It’s safe to say that most people going through a dissolution (i.e., divorce) in California find the process to be long and arduous. Unfortunately for many, the process is a necessary evil – support rights must be reviewed and accounted for; property must be divided; debts must be assigned; and in marriages where there are children, a custody and visitation plan must be determined. In complex marriages, such as where at least one of the spouses was a business owner, or where the parties purchased real properties before or during marriage, or after separation, cases can take even longer to finalize.
However, there is hope (for some). California offers Summary Dissolution in specific cases.
What Is A Summary Dissolution?
A summary dissolution is a process in which spouses may dissolve their marriage quickly and without ever having to see a Judge. This means no hearings. No trials. While the six-month waiting period still applies, a summary dissolution allows spouses to be done with the process once they file without having to worry about further court-related appearances. For more information about the length of a typical divorce, check out our Blog article: How Long Will My Divorce Take to Finalize.
Not every marriage meets the requirements for a summary dissolution and only a small percentage of divorces qualify. Below are some of the main requirements.
You qualify for a Summary Dissolution if you and your spouse:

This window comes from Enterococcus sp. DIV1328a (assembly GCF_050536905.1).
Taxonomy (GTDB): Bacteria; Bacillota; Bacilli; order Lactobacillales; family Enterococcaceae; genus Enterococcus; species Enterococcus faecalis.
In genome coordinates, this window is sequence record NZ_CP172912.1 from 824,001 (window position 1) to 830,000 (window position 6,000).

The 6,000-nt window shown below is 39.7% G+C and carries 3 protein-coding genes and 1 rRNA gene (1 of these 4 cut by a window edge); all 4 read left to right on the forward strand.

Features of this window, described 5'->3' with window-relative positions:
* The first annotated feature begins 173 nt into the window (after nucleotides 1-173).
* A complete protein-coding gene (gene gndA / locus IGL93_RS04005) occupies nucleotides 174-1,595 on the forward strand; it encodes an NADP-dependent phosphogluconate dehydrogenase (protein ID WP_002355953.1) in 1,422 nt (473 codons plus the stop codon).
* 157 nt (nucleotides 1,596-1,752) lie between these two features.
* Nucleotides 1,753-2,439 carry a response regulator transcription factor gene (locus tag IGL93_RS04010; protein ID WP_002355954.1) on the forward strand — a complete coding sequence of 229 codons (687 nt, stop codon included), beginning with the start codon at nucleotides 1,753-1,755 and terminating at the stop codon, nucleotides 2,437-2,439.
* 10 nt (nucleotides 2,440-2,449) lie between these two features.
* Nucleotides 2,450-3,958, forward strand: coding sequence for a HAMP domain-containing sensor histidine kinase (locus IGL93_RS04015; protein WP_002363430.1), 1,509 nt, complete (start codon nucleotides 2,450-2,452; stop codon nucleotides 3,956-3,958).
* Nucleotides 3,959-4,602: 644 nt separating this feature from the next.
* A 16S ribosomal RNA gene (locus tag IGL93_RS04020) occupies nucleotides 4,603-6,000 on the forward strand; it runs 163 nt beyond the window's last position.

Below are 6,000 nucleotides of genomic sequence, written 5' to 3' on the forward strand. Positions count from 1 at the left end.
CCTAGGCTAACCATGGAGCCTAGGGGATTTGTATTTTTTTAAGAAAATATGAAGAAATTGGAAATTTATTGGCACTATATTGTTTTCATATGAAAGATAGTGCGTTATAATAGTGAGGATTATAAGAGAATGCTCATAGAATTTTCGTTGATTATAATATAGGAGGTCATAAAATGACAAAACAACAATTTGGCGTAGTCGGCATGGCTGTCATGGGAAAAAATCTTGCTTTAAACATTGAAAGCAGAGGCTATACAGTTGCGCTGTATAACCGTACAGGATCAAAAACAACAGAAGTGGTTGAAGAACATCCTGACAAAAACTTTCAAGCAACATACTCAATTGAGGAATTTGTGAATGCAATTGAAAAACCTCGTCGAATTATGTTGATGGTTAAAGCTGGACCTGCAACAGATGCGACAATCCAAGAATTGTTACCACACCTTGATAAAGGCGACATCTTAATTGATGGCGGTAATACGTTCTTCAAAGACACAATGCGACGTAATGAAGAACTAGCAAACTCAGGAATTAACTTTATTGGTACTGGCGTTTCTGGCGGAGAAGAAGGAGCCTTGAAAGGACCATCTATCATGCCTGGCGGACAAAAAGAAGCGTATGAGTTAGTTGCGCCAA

- Have been married for less than five years;
- Have no children together, born or adopted;
- Do not own or rent any land or buildings;
- Do not owe more than $6,000 for debts acquired during the marriage;
- Have less than $45,000 worth of property acquired during the marriage;
- Do not have separate property worth more than $45,000;
- Agree that neither spouse will ever get spousal support; and
- Have signed an agreement that divides property and debts.
Either you or your spouse must have also lived in California for the last 6 months and in the county where you file for summary dissolution for the last 3 months.
You will never have to go to a hearing or participate in a trial for your divorce.
You and your spouse will have agreed on every term of your divorce prior to filing.
Both spouses are waiving their ability to request affirmative relief from the court. For example, one spouse might be forfeiting their right to support, whereas under a “regular divorce,” they could be entitled to spousal support (i.e., alimony). In fact, California will not grant a summary dissolution if one spouse wants spousal support. A key requirement of summary dissolution is that both spouses are waiving their right to ever get support from their spouse.
If you believe you and your spouse qualify for a summary dissolution and would like to speak with an experienced Family Law attorney in San Diego about your case, feel free to contact The Zarin Law Firm to schedule your complimentary consultation by using the form field below or calling us at (619) 800-4189. Our firm handles just about every type of Family Law case, including Divorce, Support, Custody and Visitation, and more.